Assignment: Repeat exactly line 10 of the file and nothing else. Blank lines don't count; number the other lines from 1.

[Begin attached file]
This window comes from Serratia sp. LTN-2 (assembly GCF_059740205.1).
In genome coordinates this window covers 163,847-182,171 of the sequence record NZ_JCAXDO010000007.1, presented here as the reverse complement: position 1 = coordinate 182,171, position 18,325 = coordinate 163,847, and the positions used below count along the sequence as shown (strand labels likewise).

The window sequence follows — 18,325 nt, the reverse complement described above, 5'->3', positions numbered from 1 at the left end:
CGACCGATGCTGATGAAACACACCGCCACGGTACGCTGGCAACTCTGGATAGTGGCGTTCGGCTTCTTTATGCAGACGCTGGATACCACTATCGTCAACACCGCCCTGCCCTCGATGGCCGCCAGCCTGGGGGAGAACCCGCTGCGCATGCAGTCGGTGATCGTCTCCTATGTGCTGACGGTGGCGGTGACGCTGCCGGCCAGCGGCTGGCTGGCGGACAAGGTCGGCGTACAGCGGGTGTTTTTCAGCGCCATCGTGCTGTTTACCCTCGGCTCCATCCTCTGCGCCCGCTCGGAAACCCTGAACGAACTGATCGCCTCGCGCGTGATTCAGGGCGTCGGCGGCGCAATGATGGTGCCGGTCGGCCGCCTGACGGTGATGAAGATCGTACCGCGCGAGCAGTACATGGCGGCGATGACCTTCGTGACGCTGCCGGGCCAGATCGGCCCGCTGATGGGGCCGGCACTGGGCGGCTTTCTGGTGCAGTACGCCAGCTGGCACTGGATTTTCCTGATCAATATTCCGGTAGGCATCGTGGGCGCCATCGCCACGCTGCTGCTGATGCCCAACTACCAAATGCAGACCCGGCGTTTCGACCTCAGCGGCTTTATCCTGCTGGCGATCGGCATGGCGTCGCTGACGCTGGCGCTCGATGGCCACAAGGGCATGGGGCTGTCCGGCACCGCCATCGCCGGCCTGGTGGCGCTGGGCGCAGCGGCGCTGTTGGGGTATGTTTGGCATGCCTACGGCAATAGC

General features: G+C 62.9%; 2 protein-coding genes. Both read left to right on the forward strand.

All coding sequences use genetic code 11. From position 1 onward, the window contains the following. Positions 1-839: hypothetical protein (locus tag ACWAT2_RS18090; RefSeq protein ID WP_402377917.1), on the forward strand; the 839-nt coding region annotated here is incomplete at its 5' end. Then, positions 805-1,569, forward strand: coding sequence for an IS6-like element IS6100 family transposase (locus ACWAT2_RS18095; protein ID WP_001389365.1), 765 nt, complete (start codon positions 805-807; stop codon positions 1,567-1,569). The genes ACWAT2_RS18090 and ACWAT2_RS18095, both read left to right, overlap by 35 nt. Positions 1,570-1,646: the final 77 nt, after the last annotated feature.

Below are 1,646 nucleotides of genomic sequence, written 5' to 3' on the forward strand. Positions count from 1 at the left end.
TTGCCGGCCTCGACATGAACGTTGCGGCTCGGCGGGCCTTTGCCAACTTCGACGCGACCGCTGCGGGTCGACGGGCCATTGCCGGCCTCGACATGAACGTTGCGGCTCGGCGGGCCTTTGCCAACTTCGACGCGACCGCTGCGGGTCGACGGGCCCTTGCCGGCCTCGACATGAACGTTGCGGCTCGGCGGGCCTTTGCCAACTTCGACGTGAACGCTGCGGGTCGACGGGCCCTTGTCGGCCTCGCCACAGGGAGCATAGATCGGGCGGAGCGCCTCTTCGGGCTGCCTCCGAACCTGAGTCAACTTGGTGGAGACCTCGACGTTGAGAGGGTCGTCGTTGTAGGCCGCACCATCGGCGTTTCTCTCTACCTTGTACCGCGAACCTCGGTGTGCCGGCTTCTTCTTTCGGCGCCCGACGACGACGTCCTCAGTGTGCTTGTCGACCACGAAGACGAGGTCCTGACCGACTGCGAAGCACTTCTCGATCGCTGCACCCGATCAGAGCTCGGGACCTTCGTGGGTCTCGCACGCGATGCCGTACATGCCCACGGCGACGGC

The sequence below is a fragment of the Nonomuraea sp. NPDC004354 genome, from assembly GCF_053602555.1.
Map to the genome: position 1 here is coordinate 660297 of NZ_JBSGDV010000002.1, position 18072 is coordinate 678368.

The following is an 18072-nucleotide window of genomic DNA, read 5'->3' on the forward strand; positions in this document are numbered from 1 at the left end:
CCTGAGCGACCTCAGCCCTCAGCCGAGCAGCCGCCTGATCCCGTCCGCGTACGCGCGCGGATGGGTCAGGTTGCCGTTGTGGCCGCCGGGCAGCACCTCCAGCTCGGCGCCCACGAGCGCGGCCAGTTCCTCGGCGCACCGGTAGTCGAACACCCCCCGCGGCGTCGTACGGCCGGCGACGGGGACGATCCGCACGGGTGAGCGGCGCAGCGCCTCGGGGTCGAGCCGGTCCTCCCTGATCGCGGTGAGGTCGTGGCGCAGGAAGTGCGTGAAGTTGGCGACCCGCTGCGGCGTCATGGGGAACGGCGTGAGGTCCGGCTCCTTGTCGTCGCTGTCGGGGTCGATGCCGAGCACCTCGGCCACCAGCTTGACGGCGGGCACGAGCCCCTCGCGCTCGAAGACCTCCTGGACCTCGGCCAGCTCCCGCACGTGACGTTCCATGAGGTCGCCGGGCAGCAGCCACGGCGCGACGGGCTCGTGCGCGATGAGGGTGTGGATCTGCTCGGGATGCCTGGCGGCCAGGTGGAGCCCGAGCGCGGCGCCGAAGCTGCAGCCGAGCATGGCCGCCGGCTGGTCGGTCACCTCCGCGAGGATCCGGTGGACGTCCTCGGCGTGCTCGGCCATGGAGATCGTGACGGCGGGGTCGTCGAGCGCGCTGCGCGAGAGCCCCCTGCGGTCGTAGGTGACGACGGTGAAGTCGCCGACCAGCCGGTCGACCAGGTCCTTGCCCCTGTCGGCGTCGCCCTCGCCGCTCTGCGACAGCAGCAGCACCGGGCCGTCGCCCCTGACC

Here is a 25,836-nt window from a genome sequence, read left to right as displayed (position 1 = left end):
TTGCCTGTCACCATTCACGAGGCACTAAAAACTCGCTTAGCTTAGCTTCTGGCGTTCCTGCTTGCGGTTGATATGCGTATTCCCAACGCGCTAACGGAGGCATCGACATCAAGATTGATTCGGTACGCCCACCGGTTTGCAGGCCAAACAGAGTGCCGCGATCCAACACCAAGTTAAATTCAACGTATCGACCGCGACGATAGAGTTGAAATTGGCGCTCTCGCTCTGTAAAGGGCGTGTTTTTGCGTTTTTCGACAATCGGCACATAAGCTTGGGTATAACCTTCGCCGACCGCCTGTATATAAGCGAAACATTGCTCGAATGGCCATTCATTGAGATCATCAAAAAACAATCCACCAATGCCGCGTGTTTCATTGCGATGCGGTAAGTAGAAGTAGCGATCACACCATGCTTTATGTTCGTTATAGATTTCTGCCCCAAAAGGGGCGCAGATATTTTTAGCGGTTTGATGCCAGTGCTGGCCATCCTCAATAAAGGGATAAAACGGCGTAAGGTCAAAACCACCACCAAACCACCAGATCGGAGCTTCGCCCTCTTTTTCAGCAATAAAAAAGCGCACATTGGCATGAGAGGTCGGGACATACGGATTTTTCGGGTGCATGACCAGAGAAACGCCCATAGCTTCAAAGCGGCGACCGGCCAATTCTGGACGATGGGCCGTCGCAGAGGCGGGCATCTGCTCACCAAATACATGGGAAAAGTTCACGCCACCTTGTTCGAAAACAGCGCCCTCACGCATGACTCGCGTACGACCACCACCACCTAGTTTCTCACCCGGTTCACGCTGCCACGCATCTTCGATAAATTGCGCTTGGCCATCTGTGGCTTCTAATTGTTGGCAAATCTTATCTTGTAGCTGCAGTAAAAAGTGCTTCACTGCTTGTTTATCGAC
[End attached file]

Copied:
Map to the genome: position 1 here is coordinate 660297 of NZ_JBSGDV010000002.1, position 18072 is coordinate 678368.